Fatty acid-binding proteins as biomarkers of disease severity and outcome in community-acquired pneumonia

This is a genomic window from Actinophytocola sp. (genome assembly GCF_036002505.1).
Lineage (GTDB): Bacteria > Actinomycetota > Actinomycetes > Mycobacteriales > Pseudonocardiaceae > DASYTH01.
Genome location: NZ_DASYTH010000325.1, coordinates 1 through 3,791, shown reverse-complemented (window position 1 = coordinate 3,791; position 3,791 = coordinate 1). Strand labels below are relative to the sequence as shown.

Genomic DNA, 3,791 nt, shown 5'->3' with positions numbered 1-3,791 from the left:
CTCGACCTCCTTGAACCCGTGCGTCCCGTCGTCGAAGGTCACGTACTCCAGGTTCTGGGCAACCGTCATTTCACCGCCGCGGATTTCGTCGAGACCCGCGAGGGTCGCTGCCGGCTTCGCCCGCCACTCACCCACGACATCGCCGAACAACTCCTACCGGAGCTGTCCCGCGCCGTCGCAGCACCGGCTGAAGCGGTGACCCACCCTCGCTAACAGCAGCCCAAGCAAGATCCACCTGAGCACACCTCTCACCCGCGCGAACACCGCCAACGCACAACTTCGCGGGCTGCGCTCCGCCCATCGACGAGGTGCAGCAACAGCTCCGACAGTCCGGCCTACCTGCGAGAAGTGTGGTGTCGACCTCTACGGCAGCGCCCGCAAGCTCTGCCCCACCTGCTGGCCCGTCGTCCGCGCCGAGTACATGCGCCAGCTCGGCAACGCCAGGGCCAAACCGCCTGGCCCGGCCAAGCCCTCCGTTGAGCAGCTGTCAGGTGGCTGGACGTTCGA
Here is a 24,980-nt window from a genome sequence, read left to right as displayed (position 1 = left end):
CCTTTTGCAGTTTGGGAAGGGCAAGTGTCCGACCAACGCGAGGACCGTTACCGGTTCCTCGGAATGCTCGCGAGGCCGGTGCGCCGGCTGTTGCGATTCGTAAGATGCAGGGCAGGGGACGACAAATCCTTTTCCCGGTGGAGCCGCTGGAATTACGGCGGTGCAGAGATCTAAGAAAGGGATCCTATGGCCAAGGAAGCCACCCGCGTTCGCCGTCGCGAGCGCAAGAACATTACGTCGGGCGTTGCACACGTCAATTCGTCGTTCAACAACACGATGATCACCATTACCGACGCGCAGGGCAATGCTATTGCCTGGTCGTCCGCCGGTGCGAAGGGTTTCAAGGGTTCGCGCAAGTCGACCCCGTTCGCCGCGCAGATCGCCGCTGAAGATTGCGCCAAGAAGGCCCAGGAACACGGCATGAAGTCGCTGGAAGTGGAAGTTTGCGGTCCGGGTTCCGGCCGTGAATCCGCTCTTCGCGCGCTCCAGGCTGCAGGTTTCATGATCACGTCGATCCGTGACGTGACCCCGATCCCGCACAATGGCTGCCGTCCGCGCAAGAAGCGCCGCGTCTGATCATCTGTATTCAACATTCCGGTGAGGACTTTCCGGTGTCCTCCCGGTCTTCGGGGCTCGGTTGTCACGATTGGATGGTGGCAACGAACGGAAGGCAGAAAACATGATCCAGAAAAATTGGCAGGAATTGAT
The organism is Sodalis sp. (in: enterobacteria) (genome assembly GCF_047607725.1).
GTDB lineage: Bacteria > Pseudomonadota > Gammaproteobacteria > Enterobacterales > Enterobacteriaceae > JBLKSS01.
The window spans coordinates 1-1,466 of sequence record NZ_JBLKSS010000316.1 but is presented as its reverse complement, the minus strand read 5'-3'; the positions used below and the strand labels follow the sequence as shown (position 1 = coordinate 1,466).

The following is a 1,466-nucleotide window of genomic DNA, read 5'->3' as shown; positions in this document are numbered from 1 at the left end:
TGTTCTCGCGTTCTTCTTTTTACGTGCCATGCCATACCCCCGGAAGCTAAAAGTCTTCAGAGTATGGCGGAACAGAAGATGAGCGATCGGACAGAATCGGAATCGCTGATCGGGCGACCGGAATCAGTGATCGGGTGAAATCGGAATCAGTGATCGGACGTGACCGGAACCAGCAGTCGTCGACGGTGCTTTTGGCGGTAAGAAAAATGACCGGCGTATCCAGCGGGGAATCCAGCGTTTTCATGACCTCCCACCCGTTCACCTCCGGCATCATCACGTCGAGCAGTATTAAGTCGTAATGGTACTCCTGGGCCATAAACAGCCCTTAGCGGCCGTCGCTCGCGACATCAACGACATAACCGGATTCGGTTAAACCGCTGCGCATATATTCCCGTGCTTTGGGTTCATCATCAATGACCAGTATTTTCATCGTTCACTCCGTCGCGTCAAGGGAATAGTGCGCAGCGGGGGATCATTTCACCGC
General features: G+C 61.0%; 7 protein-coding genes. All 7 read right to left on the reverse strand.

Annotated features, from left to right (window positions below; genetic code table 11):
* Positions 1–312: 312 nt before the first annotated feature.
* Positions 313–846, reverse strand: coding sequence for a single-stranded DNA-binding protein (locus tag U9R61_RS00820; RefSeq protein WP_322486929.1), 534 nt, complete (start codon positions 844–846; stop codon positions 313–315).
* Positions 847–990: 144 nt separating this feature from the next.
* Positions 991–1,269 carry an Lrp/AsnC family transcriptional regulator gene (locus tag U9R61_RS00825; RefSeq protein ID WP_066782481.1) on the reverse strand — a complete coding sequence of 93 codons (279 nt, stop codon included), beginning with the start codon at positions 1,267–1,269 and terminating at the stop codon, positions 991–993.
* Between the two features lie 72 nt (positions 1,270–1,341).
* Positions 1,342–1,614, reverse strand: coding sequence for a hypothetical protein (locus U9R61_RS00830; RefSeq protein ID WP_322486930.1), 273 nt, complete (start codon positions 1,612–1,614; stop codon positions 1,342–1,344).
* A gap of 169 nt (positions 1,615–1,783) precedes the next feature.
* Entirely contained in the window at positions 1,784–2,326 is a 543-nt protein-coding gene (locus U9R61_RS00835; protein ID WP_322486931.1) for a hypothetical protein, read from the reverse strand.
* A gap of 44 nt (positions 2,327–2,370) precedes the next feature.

In Western Europe, which is experiencing progressive population ageing, community-acquired pneumonia (CAP) is the leading cause of death due to infection, with approximately 90% of the mortality in adults occurring in those aged >65 years (1). A similar situation exists in the United States of America (2). The increasing frequency of CAP in developed countries, predominantly among the aged, has been paralleled by a growing rate of admissions to intensive care units (ICUs), which has increased significantly over the past 2–3 decades (3). Indeed CAP represents one of the leading causes of admission to ICU, with between 13% and 22% of patients hospitalised with CAP having been reported to require ICU admission (4). Notwithstanding the increasing burden of CAP associated with high-risk, ageing populations, other factors which contribute to this increase in the rate of ICU admissions include improved access to modern health care facilities equipped with sophisticated diagnostic and life-support technologies and staffed by highly-trained critical care physicians and nursing personnel. Another possible contributory factor is the uptake of reliable, predictive clinical scoring systems, specifically the pneumonia severity index (PSI) and the CURB-65 (3-5). Disappointingly, however, overall CAP-related mortality rates remain high, ranging from 5–50% according to geographic region (6,7), with the elderly, not surprisingly, at particularly high risk (8-11).